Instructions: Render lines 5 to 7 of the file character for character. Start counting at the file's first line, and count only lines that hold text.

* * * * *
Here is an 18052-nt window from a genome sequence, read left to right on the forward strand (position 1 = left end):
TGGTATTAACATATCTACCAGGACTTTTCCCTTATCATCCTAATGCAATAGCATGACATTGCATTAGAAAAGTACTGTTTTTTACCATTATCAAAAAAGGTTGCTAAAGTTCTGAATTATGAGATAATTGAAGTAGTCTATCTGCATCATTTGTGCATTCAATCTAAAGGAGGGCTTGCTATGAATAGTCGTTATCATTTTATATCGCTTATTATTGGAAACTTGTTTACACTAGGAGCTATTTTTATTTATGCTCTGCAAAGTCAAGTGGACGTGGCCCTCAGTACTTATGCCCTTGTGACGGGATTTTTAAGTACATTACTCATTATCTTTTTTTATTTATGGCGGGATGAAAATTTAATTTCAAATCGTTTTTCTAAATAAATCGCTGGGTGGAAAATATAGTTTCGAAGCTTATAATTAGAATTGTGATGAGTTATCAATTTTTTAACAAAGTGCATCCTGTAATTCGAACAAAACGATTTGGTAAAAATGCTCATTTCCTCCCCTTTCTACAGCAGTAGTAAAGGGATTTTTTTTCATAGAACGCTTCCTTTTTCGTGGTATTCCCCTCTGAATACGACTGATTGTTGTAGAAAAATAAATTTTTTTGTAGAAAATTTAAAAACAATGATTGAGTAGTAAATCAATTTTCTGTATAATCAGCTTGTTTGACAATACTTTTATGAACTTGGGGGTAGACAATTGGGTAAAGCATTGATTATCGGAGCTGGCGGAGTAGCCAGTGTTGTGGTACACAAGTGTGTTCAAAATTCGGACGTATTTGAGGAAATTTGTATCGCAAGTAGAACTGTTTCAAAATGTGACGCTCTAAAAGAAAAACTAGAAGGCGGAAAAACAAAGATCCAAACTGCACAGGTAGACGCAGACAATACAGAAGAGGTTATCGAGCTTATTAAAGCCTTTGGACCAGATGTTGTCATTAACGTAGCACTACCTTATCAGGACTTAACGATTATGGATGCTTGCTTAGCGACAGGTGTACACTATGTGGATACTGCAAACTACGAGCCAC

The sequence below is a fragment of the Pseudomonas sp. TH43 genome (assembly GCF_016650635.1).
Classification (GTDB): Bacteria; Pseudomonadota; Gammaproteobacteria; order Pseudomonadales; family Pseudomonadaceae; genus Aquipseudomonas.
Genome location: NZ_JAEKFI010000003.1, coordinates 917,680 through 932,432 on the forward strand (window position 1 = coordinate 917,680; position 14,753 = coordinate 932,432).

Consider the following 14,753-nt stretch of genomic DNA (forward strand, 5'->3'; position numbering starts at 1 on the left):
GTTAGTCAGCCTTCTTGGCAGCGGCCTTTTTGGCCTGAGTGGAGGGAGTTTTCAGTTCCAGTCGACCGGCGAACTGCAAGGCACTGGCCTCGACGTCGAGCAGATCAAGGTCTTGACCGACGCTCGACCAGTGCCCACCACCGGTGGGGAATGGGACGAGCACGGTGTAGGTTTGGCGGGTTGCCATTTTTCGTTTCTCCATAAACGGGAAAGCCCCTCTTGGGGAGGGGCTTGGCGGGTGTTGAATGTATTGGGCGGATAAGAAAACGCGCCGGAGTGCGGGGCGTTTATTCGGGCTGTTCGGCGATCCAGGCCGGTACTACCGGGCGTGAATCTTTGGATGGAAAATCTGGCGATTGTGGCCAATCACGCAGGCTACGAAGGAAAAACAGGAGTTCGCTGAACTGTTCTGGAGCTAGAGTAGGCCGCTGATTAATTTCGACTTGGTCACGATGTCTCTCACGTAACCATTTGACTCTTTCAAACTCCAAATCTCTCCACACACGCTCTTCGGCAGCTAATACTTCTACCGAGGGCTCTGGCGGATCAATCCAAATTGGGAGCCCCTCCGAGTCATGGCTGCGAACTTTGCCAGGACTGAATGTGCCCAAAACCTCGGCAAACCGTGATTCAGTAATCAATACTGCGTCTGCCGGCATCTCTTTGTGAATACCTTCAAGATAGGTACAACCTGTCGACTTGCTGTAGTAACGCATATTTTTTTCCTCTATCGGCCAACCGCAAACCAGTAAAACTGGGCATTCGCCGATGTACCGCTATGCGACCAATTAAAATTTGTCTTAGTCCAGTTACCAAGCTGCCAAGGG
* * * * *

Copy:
Genome location: NZ_JAEKFI010000003.1, coordinates 917,680 through 932,432 on the forward strand (window position 1 = coordinate 917,680; position 14,753 = coordinate 932,432).

Consider the following 14,753-nt stretch of genomic DNA (forward strand, 5'->3'; position numbering starts at 1 on the left):
GTTAGTCAGCCTTCTTGGCAGCGGCCTTTTTGGCCTGAGTGGAGGGAGTTTTCAGTTCCAGTCGACCGGCGAACTGCAAGGCACTGGCCTCGACGTCGAGCAGATCAAGGTCTTGACCGACGCTCGACCAGTGCCCACCACCGGTGGGGAATGGGACGAGCACGGTGTAGGTTTGGCGGGTTGCCATTTTTCGTTTCTCCATAAACGGGAAAGCCCCTCTTGGGGAGGGGCTTGGCGGGTGTTGAATGTATTGGGCGGATAAGAAAACGCGCCGGAGTGCGGGGCGTTTATTCGGGCTGTTCGGCGATCCAGGCCGGTACTACCGGGCGTGAATCTTTGGATGGAAAATCTGGCGATTGTGGCCAATCACGCAGGCTACGAAGGAAAAACAGGAGTTCGCTGAACTGTTCTGGAGCTAGAGTAGGCCGCTGATTAATTTCGACTTGGTCACGATGTCTCTCACGTAACCATTTGACTCTTTCAAACTCCAAATCTCTCCACACACGCTCTTCGGCAGCTAATACTTCTACCGAGGGCTCTGGCGGATCAATCCAAATTGGGAGCCCCTCCGAGTCATGGCTGCGAACTTTGCCAGGACTGAATGTGCCCAAAACCTCGGCAAACCGTGATTCAGTAATCAATACTGCGTCTGCCGGCATCTCTTTGTGAATACCTTCAAGATAGGTACAACCTGTCGACTTGCTGTAGTAACGCATATTTTTTTCCTCTATCGGCCAACCGCAAACCAGTAAAACTGGGCATTCGCCGATGTACCGCTATGCGACCAATTAAAATTTGTCTTAGTCCAGTTACCAAGCTGCCAAGGG